30 Hour Famine

behungrytitlec.pngOn March 14th & 15th, our church youth group (Donna and I are the leaders) is doing a fund raiser to help feed starving kids. It’s a 30 hour hunger strike type deal, and the kids are gaining sponsorship to send money to feed some of the 29,000 kids that die every day. This is a pretty nifty idea, and significant for a couple reasons:

  • The teens are actually quite excited about this. Teens excited about something worthwhile is generally considered a good thing.
  • Our church, which is still shaking off the shackles of legalism, separatism, extreme fundamentalism, and several other funky isms, is stepping a bit out of their comfort zone. I think this is a very good thing, not only because of the actual good the funds will do — but because I think it’s a healthy thing for our church. Yay for teenagers making a difference on several levels. πŸ™‚
  • World Vision seems to be on the up and up. Here is the Better Business Bureau’s review of the establishment. (Also, here is another link, from Janiece, that shows info on World Vision. Her link has prettier graphs. πŸ™‚ ) I don’t claim to be an expert, but I haven’t found anything that stinks.
  • Feeding hungry kids. Yeah, I’m good with that.

Just to be clear, World Vision is a Christian organization. Their humanitarian efforts seem to be quite legitimate, however. While I’m certain their Christianity isn’t made a secret — it does appear that actual humanitarianism is their goal. By that I mean, I don’t think the group forces (or attempts to coerce) people to adopt their views before feeding them. If anyone knows different, please tell me, because that would be messed up.

I’m not soliciting funds from my readers, mainly because that’s just not how I roll. I also realize this is a cause that might not fit into the “where I want my money to go” category for many of my readers, because it’s a Christian group. I get that, and I really don’t want anyone to give money to something they’re not comfortable with so as not to offend me. Really, I’m not offended.

Here’s what I would ask though: If you think teenagers raising money to help feed starving kids is a noble and worthwhile “thing” — please drop an encouraging comment. Not eating for 30 hours is going to be tough on them, and I want to have some encouragement ammunition. I’ll be sure to read any encouraging comments to them.

Lastly, if you really do want to send our group money, I won’t say no. I mean, I don’t want to roll that way either. πŸ˜‰ Our goal as a group is to get $360 in sponsorship, because that will feed one child for a year. Yes, it seems like a low goal — but we’ve never done ANYTHING like this before, so we would rather far exceed our goal than to fall short. You know, morale and all… If you want to send something other than comments, just drop me an email and I’ll get you my address. My email address is shawn shift-2 brainofshawn dot com. (uh, shift-2 being the @ symbol)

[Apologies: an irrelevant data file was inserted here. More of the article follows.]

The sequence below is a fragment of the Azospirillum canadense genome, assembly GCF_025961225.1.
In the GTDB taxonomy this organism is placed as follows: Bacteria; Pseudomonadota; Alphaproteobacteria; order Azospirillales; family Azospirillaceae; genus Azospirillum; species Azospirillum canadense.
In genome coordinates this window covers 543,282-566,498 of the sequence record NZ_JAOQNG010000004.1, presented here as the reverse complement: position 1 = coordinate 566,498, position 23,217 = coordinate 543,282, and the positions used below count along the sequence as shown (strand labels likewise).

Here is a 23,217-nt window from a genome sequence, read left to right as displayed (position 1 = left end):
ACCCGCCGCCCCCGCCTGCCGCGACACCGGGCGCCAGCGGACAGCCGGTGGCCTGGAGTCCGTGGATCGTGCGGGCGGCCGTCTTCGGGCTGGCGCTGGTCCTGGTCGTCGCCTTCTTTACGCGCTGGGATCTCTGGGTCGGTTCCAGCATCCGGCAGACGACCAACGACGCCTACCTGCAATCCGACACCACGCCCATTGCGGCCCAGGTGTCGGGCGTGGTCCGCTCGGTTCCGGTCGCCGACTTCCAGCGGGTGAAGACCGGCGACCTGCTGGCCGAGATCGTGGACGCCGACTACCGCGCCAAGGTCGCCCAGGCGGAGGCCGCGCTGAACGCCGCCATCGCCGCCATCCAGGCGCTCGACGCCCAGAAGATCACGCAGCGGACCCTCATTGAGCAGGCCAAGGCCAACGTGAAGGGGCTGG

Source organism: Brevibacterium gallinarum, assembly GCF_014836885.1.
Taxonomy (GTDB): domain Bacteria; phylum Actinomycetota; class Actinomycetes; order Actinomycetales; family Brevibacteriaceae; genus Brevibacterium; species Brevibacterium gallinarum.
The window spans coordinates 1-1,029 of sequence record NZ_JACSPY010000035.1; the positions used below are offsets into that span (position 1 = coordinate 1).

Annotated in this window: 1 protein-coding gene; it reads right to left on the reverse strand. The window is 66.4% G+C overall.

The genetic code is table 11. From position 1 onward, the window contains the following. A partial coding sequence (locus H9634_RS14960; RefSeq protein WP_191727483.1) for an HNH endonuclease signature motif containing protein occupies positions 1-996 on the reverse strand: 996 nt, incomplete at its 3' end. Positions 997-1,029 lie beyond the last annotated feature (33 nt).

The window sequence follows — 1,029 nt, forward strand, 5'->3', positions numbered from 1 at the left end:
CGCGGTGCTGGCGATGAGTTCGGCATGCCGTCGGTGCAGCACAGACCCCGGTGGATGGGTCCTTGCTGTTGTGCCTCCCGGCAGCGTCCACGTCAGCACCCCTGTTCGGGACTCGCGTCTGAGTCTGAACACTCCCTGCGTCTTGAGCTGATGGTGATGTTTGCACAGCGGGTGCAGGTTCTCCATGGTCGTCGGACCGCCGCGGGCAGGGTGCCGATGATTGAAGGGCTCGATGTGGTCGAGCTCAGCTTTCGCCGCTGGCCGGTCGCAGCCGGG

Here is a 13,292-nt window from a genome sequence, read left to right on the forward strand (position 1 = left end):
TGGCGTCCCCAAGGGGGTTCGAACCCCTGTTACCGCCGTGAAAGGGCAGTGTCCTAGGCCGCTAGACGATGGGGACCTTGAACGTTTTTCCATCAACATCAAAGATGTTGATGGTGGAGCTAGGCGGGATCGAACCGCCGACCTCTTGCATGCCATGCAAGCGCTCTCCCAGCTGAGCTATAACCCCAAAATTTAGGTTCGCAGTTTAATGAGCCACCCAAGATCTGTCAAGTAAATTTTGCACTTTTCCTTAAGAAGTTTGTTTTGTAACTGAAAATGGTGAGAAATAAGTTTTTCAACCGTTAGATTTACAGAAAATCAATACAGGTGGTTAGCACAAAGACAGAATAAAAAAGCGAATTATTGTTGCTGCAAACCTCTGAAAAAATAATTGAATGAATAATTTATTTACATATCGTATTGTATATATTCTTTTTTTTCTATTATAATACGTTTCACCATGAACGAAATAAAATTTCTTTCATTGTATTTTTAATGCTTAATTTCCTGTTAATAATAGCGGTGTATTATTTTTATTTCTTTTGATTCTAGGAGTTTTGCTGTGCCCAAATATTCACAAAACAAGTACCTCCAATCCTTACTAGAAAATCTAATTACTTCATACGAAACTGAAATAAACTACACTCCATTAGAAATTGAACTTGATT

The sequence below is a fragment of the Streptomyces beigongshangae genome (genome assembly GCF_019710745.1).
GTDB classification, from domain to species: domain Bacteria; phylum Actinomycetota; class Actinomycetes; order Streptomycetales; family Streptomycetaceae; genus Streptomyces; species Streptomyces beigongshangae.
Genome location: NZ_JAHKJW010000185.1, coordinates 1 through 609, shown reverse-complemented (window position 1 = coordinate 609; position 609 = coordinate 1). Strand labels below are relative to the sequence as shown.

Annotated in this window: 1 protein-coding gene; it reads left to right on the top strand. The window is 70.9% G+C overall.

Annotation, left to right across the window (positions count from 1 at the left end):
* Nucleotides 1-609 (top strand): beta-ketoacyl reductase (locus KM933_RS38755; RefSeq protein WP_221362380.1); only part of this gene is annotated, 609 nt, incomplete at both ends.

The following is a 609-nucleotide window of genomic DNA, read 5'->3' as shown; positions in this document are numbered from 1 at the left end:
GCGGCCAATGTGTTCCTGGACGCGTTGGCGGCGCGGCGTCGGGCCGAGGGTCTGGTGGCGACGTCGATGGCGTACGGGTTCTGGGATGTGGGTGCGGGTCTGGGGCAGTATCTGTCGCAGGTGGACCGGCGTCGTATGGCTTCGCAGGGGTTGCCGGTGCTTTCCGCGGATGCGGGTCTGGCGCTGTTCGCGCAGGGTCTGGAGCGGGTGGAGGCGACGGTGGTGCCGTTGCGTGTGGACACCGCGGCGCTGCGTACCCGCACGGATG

Thanks for reading!

UPDATE: Janiece brings up an interesting point in the comments. We are consulting the local doctor’s office in order to make sure we are properly addressing health concerns. I’m not sure if we will have a medical professional there the entire time, but we will make sure to follow the guidelines the doctors give us. Plus, it’s a small town, and we can call the doctor at home in pretty short order. We do have juice and water available at all times, and at least one of our participants is diabetic, so will be eating as appropriate, but still participating. (We also don’t penalize the kids if they can’t make the whole 30 hours, although they will have to offer a refund to those folks that sponsored them individually for the whole 30 hours.)

7 Comments

  1. Janiece says:

    Shawn, I’m in. Feeding the hungry is good thing, regardless of who’s doing it.

    Where do I send the check, and who do I make it out to?

    P.S. This fasting is being supervised by a medical professional, yes?

  2. Shawn Powers says:

    Awesome. πŸ™‚ Thanks Janiece. I did update the post, because you raise a VERY important point.

    (Address info is coming your way via email, and the check goes to “World Vision”) Thanks again!

  3. “For I was hungry and you fed me…” How great! And to fast as well, as a reminder of what so many people in our own country and around the world feel every day. You’re right, going hungry will be tough. Kudos to you and to all the kids participating. Let me know where to send the check.

    A good point from Janeice. One of the reasons she’s a “smart chick.”

  4. Jim Wright says:

    I did this too as a teenager (yes, I went to church as a kid). I think we went 24 hours, at camp. During the fast, we played a long role playing game based on world events where we could earn points – more points at the end meant more food at the post fast dinner. Some kids naturally earned far more than others. However, at the end the leaders sat everybody down and asked if that was the ethical thing to do – and the group decided to redistribute the points equally, and everybody got the same at the dinner. One of my fonder memories, actually.

    Yeah, let me know where to send the check. And tell the kids they are doing something worth while, and in fact may actually change the course of someone’s life. It is often the smallest things that make the biggest differences.

  5. Shawn Powers says:

    Very cool. Thanks everyone, I appreciate it a lot. Address is on it’s way via email Jim.

  6. […] I’m offline for a bit, while I don’t eat. […]

  7. […] We had 27 kids attend the 30 Hour Famine * Our original goal was to collect $360 (This feeds a child for a year) * We raised over $3000. […]

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